Why it works for Kansas City: They have to be all in now, if not sooner, and their window to win is exactly the same length as James Shields’ contract (one year). Signing Vargas was nice and cute, but they still feature a rotation with Jeremy Guthrie and, well, frankly, your guess is as good as mine after these three. Frankly, any pitcher in the Sox rotation represents an upgrade over everyone they have except Shields. And And if things do not work out for KC in 2014, Lackey will be easier to trade than Twitter stock, even with only one year left.
Concerns: While Butler would look good in Fenway, and is reportedly available, how available is he really? KC might have interest, but also might be looking to move their biggest expendable “blockbuster” oriented piece and want a haul in return, like they did with Alex Gordon last year. And of course, speed and defense – Butler does not have them. Also, Lackey figures to be difficult to replace. So difficult, Lackey himself may not be able to do it. Also, this trade needs at least one “Ryan.”
Trade Ryan Dempster to the Royals for Luke Hochevar
Why it works for Boston: 3-time first round pick Hochevar seems to have finally found his calling, after a stellar year pitching in middle relief, where he was all but unhittable. Bullpen help is and should be an area of huge concern for the Sox.
Why it works for KC: Hochevar may have found his calling, but it is not one KC needs. As it stands, he is maybe their fourth or fifth best relief option in a stellar bullpen. On top of that, his career as a starters has been, to be kind, disappointing. And to make matters even worse, he is projected to make $5mill in arbitration, which is way too much for the fourth or fifth best relief option on any team. While Dempster makes more cash, he could also be their second or third best starting pitcher next year. And after removing Hochevar’s salary, he figures to cost them the same net cash as Jason Vargas. However, he will not require the overpay in years to Royals admitted to needing in order to secure the services of Vargas.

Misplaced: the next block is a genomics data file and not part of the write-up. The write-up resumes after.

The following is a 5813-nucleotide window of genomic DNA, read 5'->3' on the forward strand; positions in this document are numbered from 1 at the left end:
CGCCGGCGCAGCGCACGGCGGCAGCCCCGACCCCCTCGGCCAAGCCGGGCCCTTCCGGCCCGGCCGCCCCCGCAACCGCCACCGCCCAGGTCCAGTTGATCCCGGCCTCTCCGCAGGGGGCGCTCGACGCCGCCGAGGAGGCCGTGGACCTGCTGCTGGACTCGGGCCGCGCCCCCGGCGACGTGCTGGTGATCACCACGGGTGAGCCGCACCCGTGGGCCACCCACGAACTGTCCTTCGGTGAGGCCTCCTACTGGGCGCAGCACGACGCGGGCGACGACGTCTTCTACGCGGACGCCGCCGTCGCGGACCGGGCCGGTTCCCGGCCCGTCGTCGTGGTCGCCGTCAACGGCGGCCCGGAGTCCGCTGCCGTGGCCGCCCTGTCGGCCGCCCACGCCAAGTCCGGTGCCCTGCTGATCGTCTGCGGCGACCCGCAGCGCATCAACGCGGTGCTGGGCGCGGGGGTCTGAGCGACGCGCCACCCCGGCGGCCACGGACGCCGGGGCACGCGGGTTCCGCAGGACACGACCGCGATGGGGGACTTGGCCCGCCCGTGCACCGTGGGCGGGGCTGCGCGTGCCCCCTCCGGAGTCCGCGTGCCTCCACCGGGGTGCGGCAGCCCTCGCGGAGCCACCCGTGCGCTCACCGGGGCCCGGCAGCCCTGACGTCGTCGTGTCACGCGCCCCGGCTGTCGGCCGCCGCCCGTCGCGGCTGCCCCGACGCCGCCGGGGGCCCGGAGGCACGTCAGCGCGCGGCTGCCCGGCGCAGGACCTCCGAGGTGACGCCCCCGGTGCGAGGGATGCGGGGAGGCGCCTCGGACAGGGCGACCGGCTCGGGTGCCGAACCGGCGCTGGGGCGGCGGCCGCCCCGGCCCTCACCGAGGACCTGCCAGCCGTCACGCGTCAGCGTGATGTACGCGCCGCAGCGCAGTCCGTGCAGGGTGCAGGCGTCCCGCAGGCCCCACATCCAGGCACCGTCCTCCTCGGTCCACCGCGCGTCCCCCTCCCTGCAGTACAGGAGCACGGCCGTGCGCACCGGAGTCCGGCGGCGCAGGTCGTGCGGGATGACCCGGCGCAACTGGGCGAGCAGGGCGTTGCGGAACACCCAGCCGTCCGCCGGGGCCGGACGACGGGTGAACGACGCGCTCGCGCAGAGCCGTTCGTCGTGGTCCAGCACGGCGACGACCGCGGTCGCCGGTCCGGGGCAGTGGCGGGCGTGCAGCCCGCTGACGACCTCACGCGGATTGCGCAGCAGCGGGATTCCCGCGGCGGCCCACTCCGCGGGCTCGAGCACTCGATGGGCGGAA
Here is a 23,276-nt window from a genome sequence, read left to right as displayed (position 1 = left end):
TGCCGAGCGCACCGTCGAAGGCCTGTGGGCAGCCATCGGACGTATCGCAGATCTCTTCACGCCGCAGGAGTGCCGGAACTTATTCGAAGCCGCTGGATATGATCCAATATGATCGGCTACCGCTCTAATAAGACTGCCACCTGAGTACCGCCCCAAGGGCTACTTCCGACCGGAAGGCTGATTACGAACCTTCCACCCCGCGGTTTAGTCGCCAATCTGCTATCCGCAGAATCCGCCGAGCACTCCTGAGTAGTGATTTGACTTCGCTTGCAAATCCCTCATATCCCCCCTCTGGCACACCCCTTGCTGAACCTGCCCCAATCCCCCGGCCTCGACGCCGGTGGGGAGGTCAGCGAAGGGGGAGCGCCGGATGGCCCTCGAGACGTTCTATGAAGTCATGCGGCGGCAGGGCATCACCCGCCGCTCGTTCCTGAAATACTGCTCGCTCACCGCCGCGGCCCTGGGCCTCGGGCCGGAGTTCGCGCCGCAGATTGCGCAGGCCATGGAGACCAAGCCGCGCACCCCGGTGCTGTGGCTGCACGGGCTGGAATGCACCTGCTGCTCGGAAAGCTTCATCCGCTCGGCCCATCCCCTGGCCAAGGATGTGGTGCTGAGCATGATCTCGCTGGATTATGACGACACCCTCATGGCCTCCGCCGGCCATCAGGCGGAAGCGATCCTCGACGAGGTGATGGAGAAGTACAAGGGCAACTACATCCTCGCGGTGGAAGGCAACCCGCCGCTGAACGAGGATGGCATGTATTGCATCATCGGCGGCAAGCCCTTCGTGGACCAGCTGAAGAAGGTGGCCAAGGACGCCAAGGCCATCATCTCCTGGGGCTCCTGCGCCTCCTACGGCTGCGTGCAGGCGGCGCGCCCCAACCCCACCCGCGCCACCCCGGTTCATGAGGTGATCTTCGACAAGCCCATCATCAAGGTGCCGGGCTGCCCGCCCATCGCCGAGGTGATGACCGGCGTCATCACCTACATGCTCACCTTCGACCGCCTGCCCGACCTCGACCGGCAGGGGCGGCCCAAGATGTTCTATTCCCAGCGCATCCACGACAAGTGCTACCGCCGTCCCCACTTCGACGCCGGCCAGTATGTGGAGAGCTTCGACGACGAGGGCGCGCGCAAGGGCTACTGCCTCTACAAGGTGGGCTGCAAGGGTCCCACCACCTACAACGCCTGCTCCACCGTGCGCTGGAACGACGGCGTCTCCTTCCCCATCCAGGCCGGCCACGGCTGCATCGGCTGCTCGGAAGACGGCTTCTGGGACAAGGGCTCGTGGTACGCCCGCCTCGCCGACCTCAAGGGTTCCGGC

Concerns: The Royals really, really, really need a second baseman, and possibly an outfielder. They probably do move Hochevar this off-season, but their targets might be more specific to these positions. And really, huge undersell on Dempster again.
Trade Bryce Brentz , Michael Almanzar and Brian Johnson to the Padres for Yasmani Grandal.
Why it works for Boston: Lost in his Biogenesis involvement is the fact that Grandal is a really good catcher. Offensively, his power numbers from his rookie season are certainly in question, but his ability to work the count and draw walks are not. He really does not block Vazquez or Swihart, as by the time those players are ready, if they ever are, Grandal would still be an easily movable piece, much like Swihart and Vazquez. I am not huge on Brentz, who is the slightly younger Lavarnway, but with worse pitch recognition skills. Move Brentz to San Diego, move Lavarnway to RF (or Miami, see above) and move on.
Why it works for the Padres: They might be selling low on a player with a tainted reputation, but they figure to want to get their top catching prospect Austin Hedges an MLB job at some point, too. Brentz, Johnson and Almanzar give them quality prospects they can either use, or can flip easily for pieces that fit better. Almanzar admittedly is a bit of a project.
Concerns: Really, I don’t have any with this deal, except that San Diego might want a little bit more. They did give up Mat Latos to get Grandal, after all. For some prospects, there is no reason to not be amenable. But some names have to be off limits. A lot of case-by-case for other names.
Also, there are no Ryans here, but Yasmani Grandal is an anagram for “Ryan Manglandias”, and I can live with that. You can, too.
Good stuff, Notin, although I don't think you'll see Billy Butler here anytime soon & certainly not for Lackey, unless Lou Gorman walks through that door. I'm a big believer in 1st base defense & Butler is tragic. I don't think it's a coincidence that the Yankees sandwiched their last 2 championships around 8 years of "Iron Glove Giambi."
Any time Butler & Ortiz are on 1st & 2nd with nobody out, a sharply hit ground ball to an infielder is a certain triple play. Some other interesting options though.